What really matters for me from a financial perspective is the saving rate and the amount of money I am able to put to work on a regular basis. That’s going to determine my economic future much more than a particular failure or success I have with my investments. I have neither the time nor any interest in handling daily market fluctuations.



You are responsible for your own investment and financial decisions. This article is not, and should not be regarded as investment advice or as a recommendation regarding any particular security or course of action.

How to shape your Finances? Track your savings rate

To grow your nest egg quickly and big enough to gain financial flexibility during your working career, targeting a high savings rate is the key. The savings rate is the percentage of your income that you are not spending.

In order to calculate your savings rate, you need to know your income and your spendings. These are the two levers in building your wealth you need to watch and manage: money in (income) and money out (spendings).


Continue reading How to shape your Finances? Track your savings rate

You are not a millionaire man, you are just living high

img_0450“Glimmer” (copperplate by the author)

A few months ago, I followed a conversation between two guys, one of them planning to buy a house for USD 1 Mio. He told that the down payment would be USD 250’000 and that he has saved that amount during the last 10 years.  He said that his nest egg surpassed at least his “spending budget” of one year. As the conversation went on, the future home owner said that – considering his high salary – his bank better offered him an attractive interest rate for the mortgage. After all, he added with a wink in his eye, he was now a millionaire.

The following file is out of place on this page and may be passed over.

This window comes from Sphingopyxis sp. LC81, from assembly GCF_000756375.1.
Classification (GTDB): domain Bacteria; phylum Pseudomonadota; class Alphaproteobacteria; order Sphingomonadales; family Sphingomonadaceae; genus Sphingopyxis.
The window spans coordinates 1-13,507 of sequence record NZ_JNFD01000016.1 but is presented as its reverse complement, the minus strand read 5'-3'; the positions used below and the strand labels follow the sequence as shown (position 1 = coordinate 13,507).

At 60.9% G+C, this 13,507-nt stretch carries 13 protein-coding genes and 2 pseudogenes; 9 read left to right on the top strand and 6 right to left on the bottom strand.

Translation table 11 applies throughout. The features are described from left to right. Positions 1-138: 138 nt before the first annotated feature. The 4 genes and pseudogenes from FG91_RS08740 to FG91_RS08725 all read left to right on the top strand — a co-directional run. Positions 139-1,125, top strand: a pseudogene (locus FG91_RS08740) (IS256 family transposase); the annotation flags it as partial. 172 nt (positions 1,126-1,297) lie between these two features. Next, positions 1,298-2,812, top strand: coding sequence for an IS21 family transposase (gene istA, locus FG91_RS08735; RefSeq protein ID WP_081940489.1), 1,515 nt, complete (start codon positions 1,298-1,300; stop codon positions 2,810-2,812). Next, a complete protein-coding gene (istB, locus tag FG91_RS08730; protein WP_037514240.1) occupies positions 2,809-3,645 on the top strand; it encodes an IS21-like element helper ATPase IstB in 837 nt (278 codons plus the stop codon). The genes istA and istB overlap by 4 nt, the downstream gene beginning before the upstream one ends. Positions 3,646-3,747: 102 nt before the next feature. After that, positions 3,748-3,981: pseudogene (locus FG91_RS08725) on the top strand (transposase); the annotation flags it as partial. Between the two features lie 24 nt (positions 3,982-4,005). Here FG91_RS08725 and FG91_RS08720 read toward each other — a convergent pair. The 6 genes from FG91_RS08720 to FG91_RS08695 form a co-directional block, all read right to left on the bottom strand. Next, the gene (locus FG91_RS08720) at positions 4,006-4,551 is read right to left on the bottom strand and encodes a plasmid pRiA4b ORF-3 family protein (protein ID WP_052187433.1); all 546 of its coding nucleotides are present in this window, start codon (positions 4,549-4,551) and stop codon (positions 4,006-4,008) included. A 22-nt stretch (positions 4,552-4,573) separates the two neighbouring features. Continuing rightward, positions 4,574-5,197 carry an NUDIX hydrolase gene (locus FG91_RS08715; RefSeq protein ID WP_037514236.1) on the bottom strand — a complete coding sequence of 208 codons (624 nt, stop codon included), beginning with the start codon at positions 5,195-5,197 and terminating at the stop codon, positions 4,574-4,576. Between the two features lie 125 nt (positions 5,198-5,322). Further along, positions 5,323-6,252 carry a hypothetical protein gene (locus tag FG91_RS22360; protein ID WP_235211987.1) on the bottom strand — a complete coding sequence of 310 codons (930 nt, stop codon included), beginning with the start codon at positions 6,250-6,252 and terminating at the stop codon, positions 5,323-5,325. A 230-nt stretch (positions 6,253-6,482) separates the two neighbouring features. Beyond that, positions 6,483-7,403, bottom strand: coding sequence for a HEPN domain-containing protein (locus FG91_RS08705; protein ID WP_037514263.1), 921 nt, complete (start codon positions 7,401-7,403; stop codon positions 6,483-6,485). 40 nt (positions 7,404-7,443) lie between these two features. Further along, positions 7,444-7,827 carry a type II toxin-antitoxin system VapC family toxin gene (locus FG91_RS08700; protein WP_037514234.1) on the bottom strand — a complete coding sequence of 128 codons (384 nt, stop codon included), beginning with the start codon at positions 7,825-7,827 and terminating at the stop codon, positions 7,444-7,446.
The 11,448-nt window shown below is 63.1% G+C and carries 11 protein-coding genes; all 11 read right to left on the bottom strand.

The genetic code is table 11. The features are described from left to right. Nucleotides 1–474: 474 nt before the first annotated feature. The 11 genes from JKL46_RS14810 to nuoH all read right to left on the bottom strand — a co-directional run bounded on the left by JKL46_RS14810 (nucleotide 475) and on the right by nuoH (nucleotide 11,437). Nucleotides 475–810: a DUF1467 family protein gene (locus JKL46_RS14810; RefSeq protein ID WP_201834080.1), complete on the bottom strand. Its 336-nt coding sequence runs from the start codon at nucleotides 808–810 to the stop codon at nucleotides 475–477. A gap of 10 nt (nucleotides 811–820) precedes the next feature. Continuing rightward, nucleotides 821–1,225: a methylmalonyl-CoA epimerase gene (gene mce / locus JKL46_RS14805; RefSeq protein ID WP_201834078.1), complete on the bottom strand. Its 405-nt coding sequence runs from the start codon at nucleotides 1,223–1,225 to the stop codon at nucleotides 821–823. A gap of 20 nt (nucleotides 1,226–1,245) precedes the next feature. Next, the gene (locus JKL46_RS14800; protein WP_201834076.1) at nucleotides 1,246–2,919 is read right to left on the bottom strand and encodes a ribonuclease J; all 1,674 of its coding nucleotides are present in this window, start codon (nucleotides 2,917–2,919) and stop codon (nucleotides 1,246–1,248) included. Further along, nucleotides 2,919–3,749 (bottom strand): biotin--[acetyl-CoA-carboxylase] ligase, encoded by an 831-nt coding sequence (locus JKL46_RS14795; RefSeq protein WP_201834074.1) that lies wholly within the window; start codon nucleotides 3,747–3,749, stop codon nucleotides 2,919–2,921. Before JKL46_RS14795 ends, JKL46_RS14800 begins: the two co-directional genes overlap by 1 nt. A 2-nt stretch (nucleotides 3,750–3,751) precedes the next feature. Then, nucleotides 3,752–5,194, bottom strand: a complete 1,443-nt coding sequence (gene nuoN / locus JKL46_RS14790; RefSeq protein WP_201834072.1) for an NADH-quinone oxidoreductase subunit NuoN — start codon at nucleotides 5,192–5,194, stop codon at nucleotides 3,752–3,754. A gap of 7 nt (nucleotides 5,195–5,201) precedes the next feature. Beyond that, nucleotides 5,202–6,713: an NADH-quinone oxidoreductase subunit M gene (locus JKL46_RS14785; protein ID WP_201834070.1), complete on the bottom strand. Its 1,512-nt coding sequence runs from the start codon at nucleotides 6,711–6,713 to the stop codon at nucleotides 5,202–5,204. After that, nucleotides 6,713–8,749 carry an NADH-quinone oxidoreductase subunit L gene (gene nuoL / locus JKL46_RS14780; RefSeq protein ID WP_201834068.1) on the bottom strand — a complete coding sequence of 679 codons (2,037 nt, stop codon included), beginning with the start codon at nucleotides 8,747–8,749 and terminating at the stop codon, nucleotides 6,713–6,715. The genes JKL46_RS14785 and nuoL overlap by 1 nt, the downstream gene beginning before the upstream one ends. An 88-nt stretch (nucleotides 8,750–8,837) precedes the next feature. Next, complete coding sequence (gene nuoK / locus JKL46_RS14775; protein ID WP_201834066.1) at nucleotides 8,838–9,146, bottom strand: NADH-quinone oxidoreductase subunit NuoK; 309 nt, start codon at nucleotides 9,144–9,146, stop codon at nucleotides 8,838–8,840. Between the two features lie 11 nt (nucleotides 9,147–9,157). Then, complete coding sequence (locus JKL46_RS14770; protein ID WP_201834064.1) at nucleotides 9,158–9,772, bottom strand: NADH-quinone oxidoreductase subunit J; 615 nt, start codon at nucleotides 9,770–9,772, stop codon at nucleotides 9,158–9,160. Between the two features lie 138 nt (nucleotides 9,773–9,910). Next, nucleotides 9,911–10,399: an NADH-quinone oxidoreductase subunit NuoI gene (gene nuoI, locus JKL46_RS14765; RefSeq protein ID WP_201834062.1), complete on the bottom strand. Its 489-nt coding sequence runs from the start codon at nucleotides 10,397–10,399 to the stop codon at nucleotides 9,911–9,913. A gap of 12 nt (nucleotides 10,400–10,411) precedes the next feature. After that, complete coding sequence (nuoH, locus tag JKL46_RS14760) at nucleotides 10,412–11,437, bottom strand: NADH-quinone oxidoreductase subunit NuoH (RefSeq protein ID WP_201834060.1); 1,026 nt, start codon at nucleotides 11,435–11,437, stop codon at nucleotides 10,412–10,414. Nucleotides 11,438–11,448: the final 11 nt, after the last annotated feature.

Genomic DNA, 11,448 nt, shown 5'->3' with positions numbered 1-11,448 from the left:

That conversation shows a general misconception many people have on wealth and income. Wealth is what you accumulate over time, not what you earn. The key factor in the process of wealth building is the saving rate. A high salary does not automatically translate into substantial wealth. Continue reading You are not a millionaire man, you are just living high

Cooking at home makes us strong

We love eating out but never made it a habit.

Cooking at home is an exciting element of our systematic approach to keep our savings rate consistently over 50 % and there is plenty of room for further improvement (see page Savings Rate and post How to shape your Finances? Track your savings rate). We

  • rarely eat out,
  • do not buy our lunch out at work,
  • waste as little food as possible (actually many people underestimate that food waste accounts for a large portion of grocery bills),
  • buy in bulks,
  • rarely buy processed food,
  • carefully consider where we grocery shop and
  • always use a grocery list (which has actually not change for years).

Continue reading Cooking at home makes us strong

Nestlé Dividends made generations of investors a fortune

img_0465 I love ice cream, chocolate and coffe. To consume and to invest in (drawing by the author)

In my view Nestlé, the Swiss-based world largest foodmaker is one of the very view companies being indispensable for my portfolio. For me, it is an investment for life. In the last decades, it offered higher returns on equity which led to even better long-term wealth creation than its competitors such as Unilever or General Mills (of course each of them too has been excellent as long term holding). Have a look at the Nestlé’s brands list and its financial fundamentals and you will see, this company plays in a league of its own. Continue reading Nestlé Dividends made generations of investors a fortune